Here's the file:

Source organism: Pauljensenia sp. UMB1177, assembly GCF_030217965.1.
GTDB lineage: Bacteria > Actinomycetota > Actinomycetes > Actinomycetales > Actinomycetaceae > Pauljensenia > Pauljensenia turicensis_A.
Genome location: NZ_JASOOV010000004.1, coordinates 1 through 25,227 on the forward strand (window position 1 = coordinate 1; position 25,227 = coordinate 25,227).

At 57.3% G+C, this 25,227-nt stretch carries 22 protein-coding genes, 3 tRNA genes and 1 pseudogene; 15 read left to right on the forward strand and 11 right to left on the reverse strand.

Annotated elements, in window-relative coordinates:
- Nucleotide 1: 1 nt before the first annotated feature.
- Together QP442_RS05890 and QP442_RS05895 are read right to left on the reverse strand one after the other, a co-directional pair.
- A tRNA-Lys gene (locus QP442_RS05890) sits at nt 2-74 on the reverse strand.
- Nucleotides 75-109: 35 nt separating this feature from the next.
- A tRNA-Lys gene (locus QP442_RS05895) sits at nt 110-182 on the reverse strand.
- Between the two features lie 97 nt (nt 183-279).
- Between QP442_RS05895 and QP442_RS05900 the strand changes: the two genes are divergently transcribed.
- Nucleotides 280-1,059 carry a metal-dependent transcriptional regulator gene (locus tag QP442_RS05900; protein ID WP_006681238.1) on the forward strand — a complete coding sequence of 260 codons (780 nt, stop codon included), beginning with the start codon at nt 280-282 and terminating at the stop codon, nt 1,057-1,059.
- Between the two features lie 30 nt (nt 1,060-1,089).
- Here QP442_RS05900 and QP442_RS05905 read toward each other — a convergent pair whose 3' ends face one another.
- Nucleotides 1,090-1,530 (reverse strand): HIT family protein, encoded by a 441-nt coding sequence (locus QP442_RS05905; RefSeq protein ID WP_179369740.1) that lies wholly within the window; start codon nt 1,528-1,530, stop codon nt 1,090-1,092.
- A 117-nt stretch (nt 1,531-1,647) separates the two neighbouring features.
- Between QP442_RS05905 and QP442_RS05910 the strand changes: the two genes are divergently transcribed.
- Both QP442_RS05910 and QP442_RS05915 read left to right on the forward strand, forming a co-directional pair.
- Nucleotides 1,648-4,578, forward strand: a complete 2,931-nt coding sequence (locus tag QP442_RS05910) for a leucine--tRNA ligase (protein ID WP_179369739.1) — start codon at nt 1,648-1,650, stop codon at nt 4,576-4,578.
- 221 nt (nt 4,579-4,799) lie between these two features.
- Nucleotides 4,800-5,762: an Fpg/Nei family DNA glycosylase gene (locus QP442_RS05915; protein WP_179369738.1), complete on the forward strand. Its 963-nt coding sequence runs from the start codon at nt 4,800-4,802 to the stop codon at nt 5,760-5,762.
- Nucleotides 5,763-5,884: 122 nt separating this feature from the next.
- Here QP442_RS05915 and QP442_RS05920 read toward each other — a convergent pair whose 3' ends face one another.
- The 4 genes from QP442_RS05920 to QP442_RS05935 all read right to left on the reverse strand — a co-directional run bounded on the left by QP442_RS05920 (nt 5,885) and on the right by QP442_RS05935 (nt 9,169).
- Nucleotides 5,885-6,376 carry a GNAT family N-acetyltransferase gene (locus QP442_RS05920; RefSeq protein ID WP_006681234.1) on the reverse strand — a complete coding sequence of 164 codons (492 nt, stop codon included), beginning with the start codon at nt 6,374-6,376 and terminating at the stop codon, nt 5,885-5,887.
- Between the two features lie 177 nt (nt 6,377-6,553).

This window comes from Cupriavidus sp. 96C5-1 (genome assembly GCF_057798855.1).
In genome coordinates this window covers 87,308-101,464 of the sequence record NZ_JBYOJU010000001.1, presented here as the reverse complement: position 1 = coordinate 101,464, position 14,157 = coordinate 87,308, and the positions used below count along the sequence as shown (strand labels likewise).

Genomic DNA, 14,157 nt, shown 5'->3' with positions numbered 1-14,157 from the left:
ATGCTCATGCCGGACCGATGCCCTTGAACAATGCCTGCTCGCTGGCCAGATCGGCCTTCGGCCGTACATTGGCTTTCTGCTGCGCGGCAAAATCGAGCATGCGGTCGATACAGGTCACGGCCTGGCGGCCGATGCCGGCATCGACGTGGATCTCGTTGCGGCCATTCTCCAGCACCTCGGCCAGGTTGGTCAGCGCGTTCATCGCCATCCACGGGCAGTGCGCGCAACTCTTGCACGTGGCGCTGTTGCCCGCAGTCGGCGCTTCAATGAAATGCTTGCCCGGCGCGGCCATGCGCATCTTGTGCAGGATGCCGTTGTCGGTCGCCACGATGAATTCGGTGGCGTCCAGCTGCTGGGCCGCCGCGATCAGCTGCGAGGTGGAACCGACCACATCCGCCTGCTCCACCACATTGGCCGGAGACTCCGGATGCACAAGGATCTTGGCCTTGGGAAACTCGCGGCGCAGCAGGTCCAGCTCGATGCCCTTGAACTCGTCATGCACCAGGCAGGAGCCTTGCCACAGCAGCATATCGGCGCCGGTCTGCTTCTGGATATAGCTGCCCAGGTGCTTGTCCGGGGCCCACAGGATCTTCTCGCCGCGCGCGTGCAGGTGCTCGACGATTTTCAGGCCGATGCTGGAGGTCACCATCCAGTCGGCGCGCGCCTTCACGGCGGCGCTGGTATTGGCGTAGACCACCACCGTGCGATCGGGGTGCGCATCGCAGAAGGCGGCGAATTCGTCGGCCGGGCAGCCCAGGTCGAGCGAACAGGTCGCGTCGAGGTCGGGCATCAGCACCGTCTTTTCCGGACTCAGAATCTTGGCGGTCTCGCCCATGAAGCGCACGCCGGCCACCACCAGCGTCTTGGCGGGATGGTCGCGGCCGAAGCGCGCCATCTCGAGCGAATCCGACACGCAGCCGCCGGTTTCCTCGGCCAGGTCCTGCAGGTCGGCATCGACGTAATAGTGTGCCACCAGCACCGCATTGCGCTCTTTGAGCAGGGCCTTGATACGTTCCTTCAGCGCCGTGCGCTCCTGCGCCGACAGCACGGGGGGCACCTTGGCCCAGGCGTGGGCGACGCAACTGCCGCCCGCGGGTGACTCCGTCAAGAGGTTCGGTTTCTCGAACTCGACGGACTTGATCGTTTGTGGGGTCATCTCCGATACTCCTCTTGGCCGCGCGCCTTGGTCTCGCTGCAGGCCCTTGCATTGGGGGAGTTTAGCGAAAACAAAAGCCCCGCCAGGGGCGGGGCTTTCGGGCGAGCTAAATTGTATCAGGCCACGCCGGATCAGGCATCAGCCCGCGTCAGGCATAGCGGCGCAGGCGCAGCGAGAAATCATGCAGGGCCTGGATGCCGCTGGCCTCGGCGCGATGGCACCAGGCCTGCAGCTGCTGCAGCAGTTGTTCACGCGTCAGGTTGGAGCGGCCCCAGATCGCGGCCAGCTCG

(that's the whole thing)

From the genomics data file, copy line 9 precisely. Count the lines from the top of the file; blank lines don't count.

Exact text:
- Nucleotides 75-109: 35 nt separating this feature from the next.